eye of faith discerning him waiting on the heavenly shore, to welcome me to himself, and to introduce me into thy presence with exceeding joy. And till that solemn moment arrives, when I must exchange time for eternity, O, grant that I

ways of early wisdom the ways of true pleasantness, and paths of most solid peace! May my heart be attuned for devotion, my soul be transformed to relish the sacred pleasures, and to delight in the holy exercises of meditation, praise, and prayer. Thus may I have meat to eat, which the world knows not of ; pleasures of which they cannot partake; and may it be my meat and drink to do my Father's will. Let me find in thy promises, consolations more valuable than a thousand worlds. In serving and loving thee, in

may find the

214 MOTIVES FOR EARLY PIETY, FROM communion with thee, and in anticipating thy kingdom, may I taste, even in this world, some humble foretaste of the joy to be possessed hereafter.

Blessed Redeemer, I look to thee. To thee would I come, not merely for life, but for happi. ness also. May I draw water with joy, from the wells of salvation. Give me to drink from that fountain, of which thou hast said, Whosoever drink. eth of the water that I shall give him, shall never thirst; but the water that I shall give him, shall be in him a well of water, springing up into everlasting life. May I partake of this water, and thirst no more ; but feeling through thy grace, an ever-flowing spring of holy joy in my own soul, may I look with indifference on the boasted delights of a vain world. - Whatever happens to me, let not my heart be troubled; but believing in God, and believing in thee, may I find the light afflictions, which are but for a moment, working for me a far more exceeding and eternal weight of glory. Grant this, O thou most compassionate Saviour, to me, one of the most unworthy of thy creatures, and thine shall be the praise. Amen.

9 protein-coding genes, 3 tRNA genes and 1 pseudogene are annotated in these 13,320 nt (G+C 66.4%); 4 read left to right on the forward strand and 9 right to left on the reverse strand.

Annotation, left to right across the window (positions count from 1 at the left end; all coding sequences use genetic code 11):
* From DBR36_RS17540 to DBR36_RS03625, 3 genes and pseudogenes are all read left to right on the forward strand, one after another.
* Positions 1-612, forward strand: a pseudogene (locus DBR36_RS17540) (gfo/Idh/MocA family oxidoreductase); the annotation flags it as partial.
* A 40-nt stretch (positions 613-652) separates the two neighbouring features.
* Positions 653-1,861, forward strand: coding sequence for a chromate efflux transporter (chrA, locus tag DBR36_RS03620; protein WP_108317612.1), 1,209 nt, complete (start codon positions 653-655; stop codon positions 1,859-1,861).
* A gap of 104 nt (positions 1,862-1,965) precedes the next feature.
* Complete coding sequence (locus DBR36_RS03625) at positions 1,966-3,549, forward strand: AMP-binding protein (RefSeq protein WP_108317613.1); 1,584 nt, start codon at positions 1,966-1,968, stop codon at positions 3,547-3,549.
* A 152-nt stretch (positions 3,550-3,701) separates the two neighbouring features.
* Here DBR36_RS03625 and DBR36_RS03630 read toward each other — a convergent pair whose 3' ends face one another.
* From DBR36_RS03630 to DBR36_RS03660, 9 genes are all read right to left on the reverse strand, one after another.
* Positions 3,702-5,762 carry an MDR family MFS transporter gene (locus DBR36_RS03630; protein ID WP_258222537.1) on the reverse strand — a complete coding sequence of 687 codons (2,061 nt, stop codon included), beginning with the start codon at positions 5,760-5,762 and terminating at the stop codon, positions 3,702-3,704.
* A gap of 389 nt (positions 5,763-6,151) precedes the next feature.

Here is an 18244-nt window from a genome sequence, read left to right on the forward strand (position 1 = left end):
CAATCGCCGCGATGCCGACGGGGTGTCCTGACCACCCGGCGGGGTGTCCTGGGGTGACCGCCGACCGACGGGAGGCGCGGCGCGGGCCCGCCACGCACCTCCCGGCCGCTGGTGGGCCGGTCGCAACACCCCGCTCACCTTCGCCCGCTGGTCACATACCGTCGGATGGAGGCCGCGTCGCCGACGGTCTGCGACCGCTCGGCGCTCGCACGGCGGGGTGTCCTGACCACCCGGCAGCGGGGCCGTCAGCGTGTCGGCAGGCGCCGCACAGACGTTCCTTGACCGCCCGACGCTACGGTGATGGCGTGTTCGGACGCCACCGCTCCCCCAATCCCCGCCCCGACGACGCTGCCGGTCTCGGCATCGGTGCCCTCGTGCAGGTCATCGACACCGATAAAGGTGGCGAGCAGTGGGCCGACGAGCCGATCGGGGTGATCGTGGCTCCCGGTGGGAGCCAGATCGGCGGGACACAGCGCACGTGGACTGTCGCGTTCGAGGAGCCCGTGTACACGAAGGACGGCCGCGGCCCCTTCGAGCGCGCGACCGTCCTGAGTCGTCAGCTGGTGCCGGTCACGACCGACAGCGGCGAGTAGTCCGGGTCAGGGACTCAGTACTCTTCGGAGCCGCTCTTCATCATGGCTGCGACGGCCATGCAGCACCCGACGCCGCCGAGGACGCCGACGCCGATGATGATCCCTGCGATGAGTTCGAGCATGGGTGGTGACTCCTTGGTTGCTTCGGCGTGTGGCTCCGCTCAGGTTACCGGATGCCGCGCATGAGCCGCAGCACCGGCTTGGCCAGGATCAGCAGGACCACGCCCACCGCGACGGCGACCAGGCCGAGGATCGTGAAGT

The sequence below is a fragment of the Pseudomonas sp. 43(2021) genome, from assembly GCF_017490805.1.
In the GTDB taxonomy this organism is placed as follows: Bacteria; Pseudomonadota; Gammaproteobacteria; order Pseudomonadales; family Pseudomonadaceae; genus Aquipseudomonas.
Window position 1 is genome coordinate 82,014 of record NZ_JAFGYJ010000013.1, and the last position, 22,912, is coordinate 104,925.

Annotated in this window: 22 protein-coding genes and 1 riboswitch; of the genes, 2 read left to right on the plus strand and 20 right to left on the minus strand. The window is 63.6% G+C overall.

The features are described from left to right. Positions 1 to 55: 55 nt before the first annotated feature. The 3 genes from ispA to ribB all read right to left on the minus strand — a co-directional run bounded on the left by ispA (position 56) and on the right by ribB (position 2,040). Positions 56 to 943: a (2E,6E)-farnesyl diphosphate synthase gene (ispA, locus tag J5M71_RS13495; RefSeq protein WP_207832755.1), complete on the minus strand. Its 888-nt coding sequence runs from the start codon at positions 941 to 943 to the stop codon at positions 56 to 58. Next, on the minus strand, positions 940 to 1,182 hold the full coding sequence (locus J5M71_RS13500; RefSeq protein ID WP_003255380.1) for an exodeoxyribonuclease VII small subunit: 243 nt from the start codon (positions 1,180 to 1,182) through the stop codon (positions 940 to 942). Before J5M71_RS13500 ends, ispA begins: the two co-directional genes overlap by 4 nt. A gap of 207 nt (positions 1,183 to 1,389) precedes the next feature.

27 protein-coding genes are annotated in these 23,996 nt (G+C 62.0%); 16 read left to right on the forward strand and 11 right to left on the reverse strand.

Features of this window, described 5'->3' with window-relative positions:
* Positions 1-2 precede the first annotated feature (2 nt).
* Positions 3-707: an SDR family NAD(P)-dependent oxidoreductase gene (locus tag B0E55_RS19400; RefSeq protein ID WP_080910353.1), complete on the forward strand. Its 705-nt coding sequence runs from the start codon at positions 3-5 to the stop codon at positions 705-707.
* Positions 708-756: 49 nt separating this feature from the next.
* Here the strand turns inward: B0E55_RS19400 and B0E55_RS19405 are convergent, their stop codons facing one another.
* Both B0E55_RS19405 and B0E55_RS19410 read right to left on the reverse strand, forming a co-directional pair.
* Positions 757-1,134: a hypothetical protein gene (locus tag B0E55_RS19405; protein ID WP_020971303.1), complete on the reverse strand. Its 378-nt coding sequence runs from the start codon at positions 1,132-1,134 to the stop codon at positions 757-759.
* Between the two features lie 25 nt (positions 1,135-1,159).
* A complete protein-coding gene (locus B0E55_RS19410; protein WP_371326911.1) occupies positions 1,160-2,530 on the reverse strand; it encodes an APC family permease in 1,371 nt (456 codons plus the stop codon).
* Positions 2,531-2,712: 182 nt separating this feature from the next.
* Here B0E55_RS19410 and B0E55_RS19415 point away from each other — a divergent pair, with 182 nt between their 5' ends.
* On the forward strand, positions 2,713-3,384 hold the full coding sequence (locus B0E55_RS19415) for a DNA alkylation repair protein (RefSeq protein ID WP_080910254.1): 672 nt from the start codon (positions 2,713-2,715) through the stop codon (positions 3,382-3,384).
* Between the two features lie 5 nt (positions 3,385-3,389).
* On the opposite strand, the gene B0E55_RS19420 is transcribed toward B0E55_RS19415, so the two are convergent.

CHAPTER XII.

THE HAPPY CONCLUSION OF A RELIGIOUS LIFE A

MOTIVE FOR EARLY PIETY.

“And when the closing scenes prevail,
When wealth, state, pleasure, all shall fail;